"Hunting is the best way to control deer populations, but it's not that simple," says Curtis Taylor, head of wildlife resources for West Virginia's Division of Natural Resources. "Here is West Virginia, hunter access and attitudes are the real key. A lot of the land is privately owned and hunting is either prohibited or controlled by families or clubs and the number of deer taken can vary widely from property to property.

"Basically there three kinds of deer hunters here: Those who just want to shoot a trophy buck, those who just want to kill any buck, and those who just want to kill a deer and get some meat," Taylor said. "So on some land, there aren't enough does killed, even though we've liberalized seasons and bag limits in many counties. Also, there are a lot of deer in metropolitan areas where hunting isn't allowed, which gets the deer population out of whack. We've got lots of deer, but deer have to be managed wherever there is habitat."

Getting help from hunters

West Virginia isn't the only state where deer-vehicle collisions are forcing states and municipalities to take a second look at hunting as a control device. Some examples:

• In Pennsylvania and other states where buck and doe seasons once were kept separate, antlered and antlerless seasons have been overlapped in some areas to encourage hunters to shoot more does if such opportunities present themselves.
• Cities from Charleston, W.V., to Helena, Mont., from Kansas City to St. Paul, Minn., now routinely schedule state-managed bowhunts to take out nuisance deer within city limits. Even townships in staunchly anti-hunting New England communities have established special bowhunts, or engaged companies such as White Buffalo that specialize in reducing nuisance deer.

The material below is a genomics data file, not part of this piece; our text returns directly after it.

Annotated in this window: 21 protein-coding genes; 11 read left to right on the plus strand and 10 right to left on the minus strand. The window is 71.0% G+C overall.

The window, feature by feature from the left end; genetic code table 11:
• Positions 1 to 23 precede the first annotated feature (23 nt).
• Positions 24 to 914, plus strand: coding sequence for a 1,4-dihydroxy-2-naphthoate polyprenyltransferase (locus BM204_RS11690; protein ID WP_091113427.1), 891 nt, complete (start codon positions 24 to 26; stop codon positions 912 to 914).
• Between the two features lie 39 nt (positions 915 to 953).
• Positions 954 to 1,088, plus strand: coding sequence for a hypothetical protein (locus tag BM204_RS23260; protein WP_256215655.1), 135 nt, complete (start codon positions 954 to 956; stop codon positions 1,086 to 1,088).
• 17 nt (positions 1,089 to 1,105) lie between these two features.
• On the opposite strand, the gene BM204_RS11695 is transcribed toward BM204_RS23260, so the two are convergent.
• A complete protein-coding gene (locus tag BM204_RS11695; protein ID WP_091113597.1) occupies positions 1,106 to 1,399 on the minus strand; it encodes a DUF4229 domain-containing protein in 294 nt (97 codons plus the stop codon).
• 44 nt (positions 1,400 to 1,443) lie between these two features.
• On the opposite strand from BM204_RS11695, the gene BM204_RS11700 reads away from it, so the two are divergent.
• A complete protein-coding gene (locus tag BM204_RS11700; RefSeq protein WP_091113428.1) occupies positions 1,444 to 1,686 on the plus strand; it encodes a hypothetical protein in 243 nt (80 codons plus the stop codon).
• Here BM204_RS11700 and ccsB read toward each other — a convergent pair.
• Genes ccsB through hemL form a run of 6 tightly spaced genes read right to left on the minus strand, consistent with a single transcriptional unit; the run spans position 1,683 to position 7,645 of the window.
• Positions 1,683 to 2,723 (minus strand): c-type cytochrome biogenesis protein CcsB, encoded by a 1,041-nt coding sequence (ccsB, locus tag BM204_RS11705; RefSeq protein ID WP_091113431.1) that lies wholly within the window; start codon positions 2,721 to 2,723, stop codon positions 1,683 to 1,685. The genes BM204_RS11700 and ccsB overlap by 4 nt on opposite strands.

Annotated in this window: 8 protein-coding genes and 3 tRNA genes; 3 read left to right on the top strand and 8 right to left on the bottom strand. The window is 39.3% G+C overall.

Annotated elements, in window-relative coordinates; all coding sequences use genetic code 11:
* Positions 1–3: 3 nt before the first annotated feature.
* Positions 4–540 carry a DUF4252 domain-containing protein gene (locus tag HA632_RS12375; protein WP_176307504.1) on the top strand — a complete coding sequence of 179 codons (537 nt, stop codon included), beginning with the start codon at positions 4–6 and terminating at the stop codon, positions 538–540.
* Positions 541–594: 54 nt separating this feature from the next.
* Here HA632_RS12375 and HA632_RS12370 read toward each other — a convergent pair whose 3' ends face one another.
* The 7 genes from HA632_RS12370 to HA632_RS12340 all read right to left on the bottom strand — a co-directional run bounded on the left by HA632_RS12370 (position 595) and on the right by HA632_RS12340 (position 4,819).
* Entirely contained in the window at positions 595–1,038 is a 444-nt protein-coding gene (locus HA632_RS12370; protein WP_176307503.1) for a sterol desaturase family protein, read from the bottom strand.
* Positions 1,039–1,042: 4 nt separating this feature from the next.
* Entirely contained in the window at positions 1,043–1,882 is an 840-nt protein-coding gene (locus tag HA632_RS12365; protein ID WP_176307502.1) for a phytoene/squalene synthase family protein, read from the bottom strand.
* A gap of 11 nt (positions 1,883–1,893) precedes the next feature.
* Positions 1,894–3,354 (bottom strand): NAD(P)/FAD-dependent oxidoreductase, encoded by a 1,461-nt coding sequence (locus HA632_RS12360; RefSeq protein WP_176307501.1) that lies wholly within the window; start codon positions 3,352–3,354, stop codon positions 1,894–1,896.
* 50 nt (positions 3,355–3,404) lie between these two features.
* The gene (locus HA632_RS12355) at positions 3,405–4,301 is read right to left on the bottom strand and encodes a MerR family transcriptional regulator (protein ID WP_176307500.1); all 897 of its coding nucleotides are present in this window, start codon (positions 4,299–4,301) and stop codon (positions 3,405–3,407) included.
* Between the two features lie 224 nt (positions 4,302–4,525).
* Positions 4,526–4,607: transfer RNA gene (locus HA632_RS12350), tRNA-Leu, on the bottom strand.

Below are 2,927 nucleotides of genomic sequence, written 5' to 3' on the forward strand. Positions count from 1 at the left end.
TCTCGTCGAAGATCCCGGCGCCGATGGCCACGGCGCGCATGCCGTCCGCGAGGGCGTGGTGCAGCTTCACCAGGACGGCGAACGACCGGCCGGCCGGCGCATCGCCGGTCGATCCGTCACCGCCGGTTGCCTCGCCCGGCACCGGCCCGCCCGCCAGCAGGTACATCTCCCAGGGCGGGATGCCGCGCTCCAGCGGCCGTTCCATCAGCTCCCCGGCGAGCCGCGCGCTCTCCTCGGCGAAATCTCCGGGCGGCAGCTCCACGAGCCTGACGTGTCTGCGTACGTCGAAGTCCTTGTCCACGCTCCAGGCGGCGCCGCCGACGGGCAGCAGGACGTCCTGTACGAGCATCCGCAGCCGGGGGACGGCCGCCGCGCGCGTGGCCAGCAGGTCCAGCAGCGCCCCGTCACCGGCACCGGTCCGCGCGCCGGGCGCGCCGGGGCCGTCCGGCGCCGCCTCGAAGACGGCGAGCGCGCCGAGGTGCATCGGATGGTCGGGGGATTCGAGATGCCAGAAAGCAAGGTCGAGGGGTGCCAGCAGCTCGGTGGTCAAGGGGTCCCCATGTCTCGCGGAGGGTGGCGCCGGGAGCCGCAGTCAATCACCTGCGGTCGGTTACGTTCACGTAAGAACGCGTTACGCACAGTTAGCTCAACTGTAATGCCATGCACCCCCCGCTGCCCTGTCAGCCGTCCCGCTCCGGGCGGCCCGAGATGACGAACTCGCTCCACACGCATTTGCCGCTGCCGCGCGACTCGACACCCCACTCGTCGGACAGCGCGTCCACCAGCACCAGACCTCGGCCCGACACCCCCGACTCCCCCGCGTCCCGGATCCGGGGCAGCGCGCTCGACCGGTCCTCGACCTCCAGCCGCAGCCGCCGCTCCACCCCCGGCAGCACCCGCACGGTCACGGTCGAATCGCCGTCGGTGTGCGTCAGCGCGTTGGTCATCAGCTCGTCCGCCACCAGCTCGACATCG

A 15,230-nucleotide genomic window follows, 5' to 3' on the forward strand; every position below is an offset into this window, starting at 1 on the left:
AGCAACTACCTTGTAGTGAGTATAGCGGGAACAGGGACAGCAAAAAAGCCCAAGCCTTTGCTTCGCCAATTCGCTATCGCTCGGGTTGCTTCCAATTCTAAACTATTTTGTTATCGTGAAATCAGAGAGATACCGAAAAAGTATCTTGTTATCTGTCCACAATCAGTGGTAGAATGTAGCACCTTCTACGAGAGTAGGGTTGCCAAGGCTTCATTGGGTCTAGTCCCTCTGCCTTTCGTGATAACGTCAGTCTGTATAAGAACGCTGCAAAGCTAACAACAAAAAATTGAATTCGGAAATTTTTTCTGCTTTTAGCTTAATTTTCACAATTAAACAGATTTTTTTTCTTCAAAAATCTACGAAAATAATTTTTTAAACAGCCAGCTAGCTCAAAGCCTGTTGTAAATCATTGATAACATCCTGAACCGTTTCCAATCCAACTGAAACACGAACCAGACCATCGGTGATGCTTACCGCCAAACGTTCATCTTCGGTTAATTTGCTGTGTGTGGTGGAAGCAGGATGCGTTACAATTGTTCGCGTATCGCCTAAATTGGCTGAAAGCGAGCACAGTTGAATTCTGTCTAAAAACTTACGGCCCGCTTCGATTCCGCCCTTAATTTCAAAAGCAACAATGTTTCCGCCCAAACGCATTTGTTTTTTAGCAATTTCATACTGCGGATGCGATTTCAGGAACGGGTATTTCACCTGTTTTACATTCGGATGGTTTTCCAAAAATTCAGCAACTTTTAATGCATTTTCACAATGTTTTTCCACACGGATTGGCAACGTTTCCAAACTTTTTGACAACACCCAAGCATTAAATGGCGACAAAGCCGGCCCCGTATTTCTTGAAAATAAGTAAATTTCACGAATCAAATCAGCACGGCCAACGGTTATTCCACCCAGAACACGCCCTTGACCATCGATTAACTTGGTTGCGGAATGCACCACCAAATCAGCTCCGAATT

• States where most hunting land is privately owned, such as Ohio and Kansas, are creating or expanding walk-in hunting programs that reward landowners who allow deer hunters on their property. Usually, tax breaks or cash payouts incentivize the landowner.
• Fifty years ago, in many regions even seeing a deer was a rarity; now we hope that we don't, at least not while we're behind the wheel of the family sedan. In places where hunters once were considered pariahs, they're now being heralded as possible saviors to the folks weary of crashing their cars into Bambi. And considering the amount of money deer hunters shell out to purchase licenses, equipment, fuel, accommodations and food, hunting deer is a lot more cost-effective than hitting deer.

How to avoid roadway deer

• Pay attention to deer-crossing signs and slow down. Such signs are often erected after deer-vehicle collisions occurred in a particular stretch of road, or frequent sightings were reported to public transportation officials.
• During the winter, deer are most active at dusk and the first few hours of darkness. If you're in deer country, be especially watchful then.
• Keep on high-beam headlamps to help illuminate rights-of-way on either side. If a deer is standing in the middle of the road ahead, seemingly frozen by the bright headlights, alternately dim and brighten them. Sometimes it works to make the deer move instantly, but not always.
• If one doe crosses the road, look for others to come. Does often travel together, or single does might be followed by yearlings. During the rut, a buck might be trailing the single doe that just crossed your path.
• Save yourself. If hitting the deer is your best option, go for it. If a collision is imminent, swerve only if the rights-of-way are open and relatively flat and there's not much chance the vehicle will flip or run into a tree or oncoming vehicle.